‘There will be a price to pay’ if KRG insists on referendum: Ankara

‘There will be a price to pay’ if KRG insists on referendum: Ankara

‘There will be a price to pay’ if KRG insists on referendum: Ankara Ankara has warned Iraq’s autonomous Kurdistan Regional Government (KRG) that there will be a “price to pay” for its insistence on holding an independence referendum later this month, calling on the administration in Arbil to think again.

“We would like to stress that the KRG should keep in mind that continued insistence on carrying out this referendum, despite all friendly advice to the contrary, will carry a cost. In that regard, we invite the KRG to act with common sense and to give up its erroneous stance,” read a Foreign Ministry statement released on Sept. 14. 

“Turkey wishes for affairs between Baghdad and Arbil to be managed on a constitutional and fair basis. In this sense the resolution of the legitimate demands of the KRG pertaining to the constitutional disputes should be resolved through dialogue,” it added. 

The ministry also welcomed the recent Iraqi Parliament vote that rejected the planned referendum for Sept. 25 as unconstitutional.

“Despite the warnings of Turkey and all members of the international community who act with common sense, we are concerned by the KRG leadership’s persistence and its increasingly emotional statements on the referendum,” it said.

Presidential spokesperson İbrahim Kalın also said in a press briefing on Sept. 14 that Turkey has good relations with both Baghdad and Arbil but a referendum would have “consequences.” 

“We therefore except Arbil to listen to our warning,” he said. 

In a statement similar to Ankara’s words, Baghdad said Iraqi Kurdish leaders must be prepared to “face the consequences” if they unilaterally declare independence.

“Those who make such a declaration should bear the responsibility for it. It is easy to declare whatever you want but it is not so easy to realize it,” Iraqi Foreign Minister Ibrahim al-Jaafari told Reuters on Sept. 13 on the sidelines of an Arab League summit in Cairo, where the closing statement included a resolution calling the Kurdish referendum plan.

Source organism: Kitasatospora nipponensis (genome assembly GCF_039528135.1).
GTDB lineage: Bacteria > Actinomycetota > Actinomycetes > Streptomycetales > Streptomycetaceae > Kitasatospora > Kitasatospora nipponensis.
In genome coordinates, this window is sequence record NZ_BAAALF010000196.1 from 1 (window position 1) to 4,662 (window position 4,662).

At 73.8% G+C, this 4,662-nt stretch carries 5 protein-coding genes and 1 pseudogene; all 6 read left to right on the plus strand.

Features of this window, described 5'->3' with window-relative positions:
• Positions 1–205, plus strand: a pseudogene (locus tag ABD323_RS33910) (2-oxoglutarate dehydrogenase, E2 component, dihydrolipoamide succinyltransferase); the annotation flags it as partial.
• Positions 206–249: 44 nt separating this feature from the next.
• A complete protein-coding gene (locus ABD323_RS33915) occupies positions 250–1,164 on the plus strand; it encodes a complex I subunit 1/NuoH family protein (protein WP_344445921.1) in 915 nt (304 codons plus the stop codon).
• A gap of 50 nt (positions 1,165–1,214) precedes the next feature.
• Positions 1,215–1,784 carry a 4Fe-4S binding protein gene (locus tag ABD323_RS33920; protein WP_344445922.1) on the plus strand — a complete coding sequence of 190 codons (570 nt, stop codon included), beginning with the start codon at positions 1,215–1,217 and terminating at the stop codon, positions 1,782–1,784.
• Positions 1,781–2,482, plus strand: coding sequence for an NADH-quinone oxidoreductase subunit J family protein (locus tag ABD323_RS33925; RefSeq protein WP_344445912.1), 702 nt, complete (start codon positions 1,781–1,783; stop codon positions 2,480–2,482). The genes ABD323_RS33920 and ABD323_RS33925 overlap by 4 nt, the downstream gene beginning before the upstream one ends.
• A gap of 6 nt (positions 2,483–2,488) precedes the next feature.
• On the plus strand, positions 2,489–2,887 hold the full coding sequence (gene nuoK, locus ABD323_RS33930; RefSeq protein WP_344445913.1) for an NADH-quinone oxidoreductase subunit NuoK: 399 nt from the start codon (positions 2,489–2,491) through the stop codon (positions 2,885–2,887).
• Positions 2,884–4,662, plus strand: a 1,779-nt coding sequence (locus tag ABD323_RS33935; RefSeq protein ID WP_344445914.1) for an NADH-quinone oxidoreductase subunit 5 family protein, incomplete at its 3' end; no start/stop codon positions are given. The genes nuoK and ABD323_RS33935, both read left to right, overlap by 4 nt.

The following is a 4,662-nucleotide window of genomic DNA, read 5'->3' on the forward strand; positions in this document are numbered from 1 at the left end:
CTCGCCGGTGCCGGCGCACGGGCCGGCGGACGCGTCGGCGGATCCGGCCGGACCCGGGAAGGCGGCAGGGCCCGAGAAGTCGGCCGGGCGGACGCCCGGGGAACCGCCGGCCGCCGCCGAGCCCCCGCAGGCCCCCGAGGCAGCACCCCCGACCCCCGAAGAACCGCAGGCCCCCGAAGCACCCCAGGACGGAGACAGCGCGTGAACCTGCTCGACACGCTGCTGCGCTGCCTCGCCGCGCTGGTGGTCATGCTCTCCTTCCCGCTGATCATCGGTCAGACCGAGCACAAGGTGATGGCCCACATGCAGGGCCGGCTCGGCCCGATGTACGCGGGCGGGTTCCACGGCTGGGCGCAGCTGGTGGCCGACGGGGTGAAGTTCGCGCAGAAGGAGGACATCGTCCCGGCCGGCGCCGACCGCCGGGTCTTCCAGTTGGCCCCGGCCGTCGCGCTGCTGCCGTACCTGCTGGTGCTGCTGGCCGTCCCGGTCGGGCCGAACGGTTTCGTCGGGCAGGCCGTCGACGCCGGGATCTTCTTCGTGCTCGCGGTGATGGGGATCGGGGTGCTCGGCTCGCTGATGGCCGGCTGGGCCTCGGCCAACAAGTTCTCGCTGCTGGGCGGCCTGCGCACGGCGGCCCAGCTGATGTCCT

Meanwhile, the Iraqi Parliament voted on Sept. 14 to remove the governor of Kirkuk from office following a request from Prime Minister Haider al-Abadi, according to several lawmakers who attended the vote. 

The decision to remove the governor, Najmaddin Kareem, came after Kirkuk - an oil-rich province claimed by both the central government in Baghdad and the autonomous Kurdish region in northern Iraq - decided to take part in the KRG referendum.

Two of Turkey’s three opposition parties have also declared that they are against an independence vote in northern Iraq. 

“The government has not been able to display a determined stance against the north Iraqi referendum,” said main oppotion Republican People’s Party (CHP) spokesperson Bülent Tezcan on Sept. 13. 

“Protecting the territorial integrity of the Iraq is a must. This referendum is not legitimate and we do not recognize it,” he added. 

Nationalist Movement Party (MHP) leader Devlet Bahçeli had on Aug. 24 suggested that the planned referendum  should be deemed a “cause of war” for Turkey if necessary.